Local businessman Geoff McGuinness used the public access forum at last week’s Ordinary Council Meeting to speak about his concerns (and that of other local business owners) on the decline of tourists stopping in Cobar.
“The town is a laughing stock,” Mr McGuinness told council.
“Bourke’s caravan parks are overflowing.
“Cobar businesses have dropped, from what I can make of it, about 15 per cent on last year’s figures,” he said.
“We have to offer free camping (or low cost camping as we should be calling it) to stop this.”
Mr McGuinness said he had been speaking to staff at local fuel stations who were reporting that caravaners were buying only 30-40 litres.
“Just enough to get them on to Bourke!”
He said Cobar had a “crook name” in caravan and camping circles.
“We have people coming into the shops and complaining about it all the time,” he said.
“The only industry we’ve got that can get started now is the tourist industry.
“The State Government is now spending millions of dollars to try and get people to travel from Sydney to out west instead of going north or south which is a terrific idea.”
He told councillors that Cobar is missing out on gains from what is becoming a very lucrative industry.
“I would just like the shire to sit down and work out where we can put a good free camping area to do the town for years to come.”
In the interim Mr McGuinness asked council to consider opening up Ward Oval to alleviate the situation until a more permanent area could be sorted.
“There is room there to park vans down around the golf course between the two ovals,” he suggested.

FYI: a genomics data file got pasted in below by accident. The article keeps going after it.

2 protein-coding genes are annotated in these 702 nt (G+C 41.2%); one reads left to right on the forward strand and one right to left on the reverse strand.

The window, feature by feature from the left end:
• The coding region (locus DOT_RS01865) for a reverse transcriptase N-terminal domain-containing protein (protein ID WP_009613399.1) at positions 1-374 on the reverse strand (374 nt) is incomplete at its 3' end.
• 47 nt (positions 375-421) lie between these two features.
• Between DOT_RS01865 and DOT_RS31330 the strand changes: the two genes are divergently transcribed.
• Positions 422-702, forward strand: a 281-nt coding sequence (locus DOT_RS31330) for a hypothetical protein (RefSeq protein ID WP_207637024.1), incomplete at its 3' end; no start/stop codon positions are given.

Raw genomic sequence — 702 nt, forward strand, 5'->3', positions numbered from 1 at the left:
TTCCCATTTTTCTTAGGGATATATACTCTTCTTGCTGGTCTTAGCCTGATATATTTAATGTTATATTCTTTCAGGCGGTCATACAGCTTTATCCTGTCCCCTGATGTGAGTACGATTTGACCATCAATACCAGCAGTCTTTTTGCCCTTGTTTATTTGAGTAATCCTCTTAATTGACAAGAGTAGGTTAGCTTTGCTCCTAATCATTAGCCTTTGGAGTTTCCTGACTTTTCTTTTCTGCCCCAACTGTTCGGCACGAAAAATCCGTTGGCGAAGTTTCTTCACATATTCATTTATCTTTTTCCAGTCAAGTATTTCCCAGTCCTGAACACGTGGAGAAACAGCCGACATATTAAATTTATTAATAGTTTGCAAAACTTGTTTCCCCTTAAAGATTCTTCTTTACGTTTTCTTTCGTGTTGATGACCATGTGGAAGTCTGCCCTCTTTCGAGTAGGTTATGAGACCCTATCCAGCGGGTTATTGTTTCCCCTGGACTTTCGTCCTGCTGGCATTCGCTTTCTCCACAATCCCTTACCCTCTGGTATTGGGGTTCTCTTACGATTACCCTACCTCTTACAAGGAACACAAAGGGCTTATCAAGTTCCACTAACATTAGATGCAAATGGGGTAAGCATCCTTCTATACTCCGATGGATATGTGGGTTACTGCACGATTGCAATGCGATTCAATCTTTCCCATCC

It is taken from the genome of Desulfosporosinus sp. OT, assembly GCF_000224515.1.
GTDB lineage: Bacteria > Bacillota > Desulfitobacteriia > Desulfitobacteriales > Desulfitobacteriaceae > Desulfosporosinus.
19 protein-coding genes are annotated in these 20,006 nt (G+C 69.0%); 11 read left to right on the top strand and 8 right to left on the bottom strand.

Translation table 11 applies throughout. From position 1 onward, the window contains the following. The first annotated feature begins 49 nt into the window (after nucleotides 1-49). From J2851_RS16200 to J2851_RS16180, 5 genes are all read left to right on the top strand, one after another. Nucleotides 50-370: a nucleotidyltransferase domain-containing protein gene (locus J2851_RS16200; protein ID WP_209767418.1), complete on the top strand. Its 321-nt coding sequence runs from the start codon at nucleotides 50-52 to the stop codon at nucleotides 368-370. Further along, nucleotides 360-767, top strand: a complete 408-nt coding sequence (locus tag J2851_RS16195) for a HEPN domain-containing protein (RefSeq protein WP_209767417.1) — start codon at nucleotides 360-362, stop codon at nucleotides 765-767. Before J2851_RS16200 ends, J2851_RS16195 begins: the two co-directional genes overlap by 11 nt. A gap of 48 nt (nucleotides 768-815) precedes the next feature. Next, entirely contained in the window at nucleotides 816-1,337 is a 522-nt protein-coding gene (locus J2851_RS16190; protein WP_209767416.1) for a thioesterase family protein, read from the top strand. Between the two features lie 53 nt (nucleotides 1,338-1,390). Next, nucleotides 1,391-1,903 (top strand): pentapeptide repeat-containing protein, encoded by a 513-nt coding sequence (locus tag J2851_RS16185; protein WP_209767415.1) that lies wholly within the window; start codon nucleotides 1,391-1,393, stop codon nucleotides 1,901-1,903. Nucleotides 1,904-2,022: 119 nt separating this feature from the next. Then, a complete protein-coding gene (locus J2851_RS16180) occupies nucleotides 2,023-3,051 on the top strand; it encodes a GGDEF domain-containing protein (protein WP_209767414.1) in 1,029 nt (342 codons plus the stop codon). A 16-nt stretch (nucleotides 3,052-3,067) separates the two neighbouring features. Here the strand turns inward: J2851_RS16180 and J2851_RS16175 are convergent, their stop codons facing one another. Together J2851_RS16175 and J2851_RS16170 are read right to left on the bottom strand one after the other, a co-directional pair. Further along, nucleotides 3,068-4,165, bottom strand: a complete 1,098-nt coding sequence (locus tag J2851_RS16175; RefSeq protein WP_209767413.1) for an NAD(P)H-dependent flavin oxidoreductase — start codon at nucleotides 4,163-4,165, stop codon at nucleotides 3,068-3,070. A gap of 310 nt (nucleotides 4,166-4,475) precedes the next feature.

Mr McGuinness said council could charge a $5 fee to help offset the costs to have the toilets cleaned and they could also offer powered sites with a $15-$20 fee.
“They will pay it,” he said of campers.
Mr McGuinness said he felt that improvements also needed to be made to the
caravan park, which is council owned and leased out.
He said fees charged at the Cobar Caravan Park were higher than those charged in Bourke but said campers in Bourke were being offered more for their money, including lost cost meals and a courtesy bus to the local clubs.
“If the businesses were going well, which they’re not at the moment, the town benefits, there’s jobs for the people.
“Cobar is set up for tourists. It has some good shops for tourists, travellers and people.
“We are set up better than Bourke in that respect, yet Bourke is killing Cobar with tourists.
“Tourism here now. The numbers are dropping, the mines are not helping. We need it now.
“We are not taking advantage of it,” he said.